By Molly Snyder Senior Writer Published Oct 31, 2006 at 5:32 AM

Naming a bar "Lemon" is risky. The word doesn't always conjure up positive thoughts, especially when referring to Pintos or Edsels. But for Michael Sottile's new East Side lounge, Lemon works.

"The fruit is small and colorful, with lots of personality," says Sottile.

His description of the citrus garnish also illustrates his lounge, a 300-sq. ft. space attached to the Miramar Theatre (formerly the Mirabar) at 2844 N. Oakland Ave. "I've seen bigger walk-in closets," he says.

With a caboodle of flickering candles, a super-clean feel and Santi Moix's striking paintings on the walls, the cozy quarters pack a lot of punch -- as do Sottile's life stories.

Prior to moving to Milwaukee, Sottile, a writer and actor, lived in New York City and Los Angeles. He appeared in a quirky collection of films, including "Reservoir Dogs," "Speed" and "Outbreak," and did a stint on television's "General Hospital."

"As an actor and writer you're out of work so often you either take up computers or restaurants," he says.

Sottile, it turns out, did both. He wrote two screenplays -- one is a black comedy about a real estate agent in Manhattan -- as well as a one-man show that he plans to perform, possibly at the Miramar, in the near future. Also, his family owned an Italian restaurant in New York, and he worked in a string of eateries -- including Town Restaurant in New York City, Valentino in Los Angeles and Milwaukee's Lake Park Bistro.

Sottile and his family -- partner Kate Wilfer (owner of Juxt Home & Baby in Wauwatosa) and their 3-year-old son, Luke -- moved from New York City to Milwaukee after 9/11 so they could be closer to family.

"From our apartment, we saw steaming piles of molten metal and rubble," says Sottile, who lived four blocks away from Ground Zero.

Sottile says he likes Milwaukee and thinks it's a good fit for his family. "It's a very manageable town with great restaurants and very family oriented. I'm going to be here for a while," he says.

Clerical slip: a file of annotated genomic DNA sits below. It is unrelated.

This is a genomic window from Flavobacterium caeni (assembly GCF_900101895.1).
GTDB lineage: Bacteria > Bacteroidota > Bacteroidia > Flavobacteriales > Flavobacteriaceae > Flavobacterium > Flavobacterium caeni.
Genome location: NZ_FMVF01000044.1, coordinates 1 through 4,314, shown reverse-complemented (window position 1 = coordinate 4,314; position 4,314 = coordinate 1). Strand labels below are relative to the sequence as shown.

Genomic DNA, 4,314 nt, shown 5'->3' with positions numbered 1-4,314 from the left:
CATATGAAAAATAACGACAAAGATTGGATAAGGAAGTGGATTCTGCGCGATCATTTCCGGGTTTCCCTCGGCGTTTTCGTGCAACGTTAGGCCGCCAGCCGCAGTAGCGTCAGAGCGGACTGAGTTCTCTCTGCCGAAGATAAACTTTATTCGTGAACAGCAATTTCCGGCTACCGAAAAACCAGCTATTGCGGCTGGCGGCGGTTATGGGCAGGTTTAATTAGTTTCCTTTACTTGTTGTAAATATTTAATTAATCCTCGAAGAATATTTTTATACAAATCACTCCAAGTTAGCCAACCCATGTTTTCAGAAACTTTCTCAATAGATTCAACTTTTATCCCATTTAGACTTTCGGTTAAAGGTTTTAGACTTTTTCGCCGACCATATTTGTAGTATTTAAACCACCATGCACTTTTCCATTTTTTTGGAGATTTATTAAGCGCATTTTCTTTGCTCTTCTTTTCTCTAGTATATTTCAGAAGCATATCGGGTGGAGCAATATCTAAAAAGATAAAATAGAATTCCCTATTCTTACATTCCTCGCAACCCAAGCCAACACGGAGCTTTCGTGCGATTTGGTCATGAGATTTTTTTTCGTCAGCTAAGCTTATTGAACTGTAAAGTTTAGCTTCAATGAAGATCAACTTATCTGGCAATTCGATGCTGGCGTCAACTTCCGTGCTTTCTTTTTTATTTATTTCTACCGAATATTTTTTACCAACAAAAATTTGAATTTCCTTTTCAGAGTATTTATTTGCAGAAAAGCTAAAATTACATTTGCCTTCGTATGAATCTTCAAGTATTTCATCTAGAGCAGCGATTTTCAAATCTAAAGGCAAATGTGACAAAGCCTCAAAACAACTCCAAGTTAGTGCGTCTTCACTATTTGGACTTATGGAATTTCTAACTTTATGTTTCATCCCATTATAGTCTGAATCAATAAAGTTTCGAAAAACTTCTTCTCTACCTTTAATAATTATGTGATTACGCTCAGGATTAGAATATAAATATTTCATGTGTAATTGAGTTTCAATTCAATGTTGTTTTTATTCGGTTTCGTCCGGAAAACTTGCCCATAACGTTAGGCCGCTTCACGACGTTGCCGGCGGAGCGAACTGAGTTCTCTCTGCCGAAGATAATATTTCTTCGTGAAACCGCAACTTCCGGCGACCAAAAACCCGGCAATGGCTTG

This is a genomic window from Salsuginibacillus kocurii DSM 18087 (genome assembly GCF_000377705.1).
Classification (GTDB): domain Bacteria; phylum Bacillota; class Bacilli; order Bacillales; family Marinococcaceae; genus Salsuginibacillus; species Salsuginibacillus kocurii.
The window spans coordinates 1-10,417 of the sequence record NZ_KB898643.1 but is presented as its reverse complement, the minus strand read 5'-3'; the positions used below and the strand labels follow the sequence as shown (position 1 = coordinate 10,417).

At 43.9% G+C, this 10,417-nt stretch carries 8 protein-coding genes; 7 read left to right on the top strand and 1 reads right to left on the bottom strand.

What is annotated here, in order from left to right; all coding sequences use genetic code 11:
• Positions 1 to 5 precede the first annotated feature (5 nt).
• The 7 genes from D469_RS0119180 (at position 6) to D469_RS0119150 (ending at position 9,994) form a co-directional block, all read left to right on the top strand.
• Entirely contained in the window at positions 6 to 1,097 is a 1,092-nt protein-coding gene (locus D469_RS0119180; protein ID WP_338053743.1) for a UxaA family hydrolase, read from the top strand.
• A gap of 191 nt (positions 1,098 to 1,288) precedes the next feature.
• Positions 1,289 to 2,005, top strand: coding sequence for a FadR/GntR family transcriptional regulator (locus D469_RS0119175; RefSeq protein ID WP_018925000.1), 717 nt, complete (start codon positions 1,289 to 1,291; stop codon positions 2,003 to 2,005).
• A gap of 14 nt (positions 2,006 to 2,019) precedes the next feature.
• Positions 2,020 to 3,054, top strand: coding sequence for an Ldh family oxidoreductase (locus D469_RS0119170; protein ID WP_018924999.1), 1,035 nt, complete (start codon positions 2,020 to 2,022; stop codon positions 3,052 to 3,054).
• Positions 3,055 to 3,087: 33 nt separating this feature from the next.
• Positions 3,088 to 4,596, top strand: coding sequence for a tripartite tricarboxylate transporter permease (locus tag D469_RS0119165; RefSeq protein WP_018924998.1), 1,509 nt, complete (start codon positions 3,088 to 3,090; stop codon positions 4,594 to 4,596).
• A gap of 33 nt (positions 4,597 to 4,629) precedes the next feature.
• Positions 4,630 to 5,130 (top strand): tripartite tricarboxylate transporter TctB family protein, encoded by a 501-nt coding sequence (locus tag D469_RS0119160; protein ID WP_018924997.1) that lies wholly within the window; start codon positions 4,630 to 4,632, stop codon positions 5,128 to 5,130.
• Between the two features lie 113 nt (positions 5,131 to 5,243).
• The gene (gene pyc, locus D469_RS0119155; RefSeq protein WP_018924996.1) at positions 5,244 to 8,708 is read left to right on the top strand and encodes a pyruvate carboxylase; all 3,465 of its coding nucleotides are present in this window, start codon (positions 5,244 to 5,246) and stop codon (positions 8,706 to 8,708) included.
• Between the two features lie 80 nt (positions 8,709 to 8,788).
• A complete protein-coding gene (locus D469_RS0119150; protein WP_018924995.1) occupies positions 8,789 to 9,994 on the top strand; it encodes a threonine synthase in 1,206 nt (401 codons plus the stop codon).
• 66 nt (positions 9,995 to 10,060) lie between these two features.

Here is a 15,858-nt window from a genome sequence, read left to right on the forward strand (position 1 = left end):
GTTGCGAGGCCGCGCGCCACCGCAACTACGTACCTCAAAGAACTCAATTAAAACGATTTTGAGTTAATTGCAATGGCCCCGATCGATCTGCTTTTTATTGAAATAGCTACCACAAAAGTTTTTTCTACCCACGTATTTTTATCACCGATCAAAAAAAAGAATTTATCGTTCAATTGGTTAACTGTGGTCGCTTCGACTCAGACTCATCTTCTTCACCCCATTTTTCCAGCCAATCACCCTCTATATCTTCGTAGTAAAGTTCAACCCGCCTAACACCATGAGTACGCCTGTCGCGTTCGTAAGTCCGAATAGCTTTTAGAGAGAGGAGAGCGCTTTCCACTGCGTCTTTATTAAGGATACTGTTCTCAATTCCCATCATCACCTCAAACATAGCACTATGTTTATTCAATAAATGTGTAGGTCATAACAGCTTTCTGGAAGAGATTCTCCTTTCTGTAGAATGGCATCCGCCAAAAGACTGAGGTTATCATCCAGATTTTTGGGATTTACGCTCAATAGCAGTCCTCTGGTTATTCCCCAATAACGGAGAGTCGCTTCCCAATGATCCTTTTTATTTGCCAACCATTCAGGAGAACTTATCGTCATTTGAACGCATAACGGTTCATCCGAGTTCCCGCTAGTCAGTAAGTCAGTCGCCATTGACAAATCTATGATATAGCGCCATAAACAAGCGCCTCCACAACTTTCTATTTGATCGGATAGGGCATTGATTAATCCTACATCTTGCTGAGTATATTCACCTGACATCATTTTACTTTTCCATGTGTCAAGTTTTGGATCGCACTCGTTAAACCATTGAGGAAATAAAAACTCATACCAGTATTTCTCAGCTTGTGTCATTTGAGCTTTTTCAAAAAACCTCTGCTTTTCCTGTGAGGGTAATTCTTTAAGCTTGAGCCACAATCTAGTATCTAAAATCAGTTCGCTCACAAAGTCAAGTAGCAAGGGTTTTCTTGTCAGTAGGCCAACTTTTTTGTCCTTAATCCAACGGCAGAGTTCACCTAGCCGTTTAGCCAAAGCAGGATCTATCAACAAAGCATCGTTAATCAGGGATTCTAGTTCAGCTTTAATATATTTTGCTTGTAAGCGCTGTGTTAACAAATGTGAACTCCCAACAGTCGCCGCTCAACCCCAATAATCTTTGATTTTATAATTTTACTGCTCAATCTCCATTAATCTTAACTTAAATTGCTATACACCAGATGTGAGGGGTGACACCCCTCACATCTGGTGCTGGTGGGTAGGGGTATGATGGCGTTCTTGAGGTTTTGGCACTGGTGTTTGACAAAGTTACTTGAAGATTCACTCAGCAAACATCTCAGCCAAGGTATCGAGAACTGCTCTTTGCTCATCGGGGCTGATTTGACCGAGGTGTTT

Owning a bar was one of Sottile's long-time dreams, and when he saw the intimate space on Oakland Avenue, he felt it was a fortuitous finding. After leasing the lounge in July, he opened just a couple of weeks later -- on Aug. 1 -- and has been behind the bar every night since.

"When I decided to open this thing seven nights a week, I didn't think I'd be the guy actually running it seven nights a week," jokes Sottile.

Lemon specializes in wine and martinis -- the caramel apple martini is deliciously sweet yet tart, and the Lemon Drop martini is the appropriately named house special. A nice selection of beer and cocktails are also available.

Plus, Sottile makes room for entertainment. The Billy Johnson Trio plays jazz every Tuesday, Wednesdays feature the smooth down-tempo beats of DJ Caution, and Flamenco guitarist Evan Christian gigs every Thursday. A high-definition plasma television airs movies, ranging from classics to American film noir.

Lemon is also available for private parties, with Sottile providing the space, drinks and hors d'oeuvres. "It's very easy to have an intimate party here," he says. "This is a great place to hang out."

Molly Snyder started writing and publishing her work at the age 10, when her community newspaper printed her poem, "The Unicorn.” Since then, she's expanded beyond the subject of mythical creatures and written in many different mediums but, nearest and dearest to her heart, thousands of articles for OnMilwaukee.

Molly is a regular contributor to FOX6 News and numerous radio stations as well as the co-host of "Dandelions: A Podcast For Women.” She's received five Milwaukee Press Club Awards, served as the Pfister Narrator and is the Wisconsin State Fair’s Celebrity Cream Puff Eating Champion of 2019.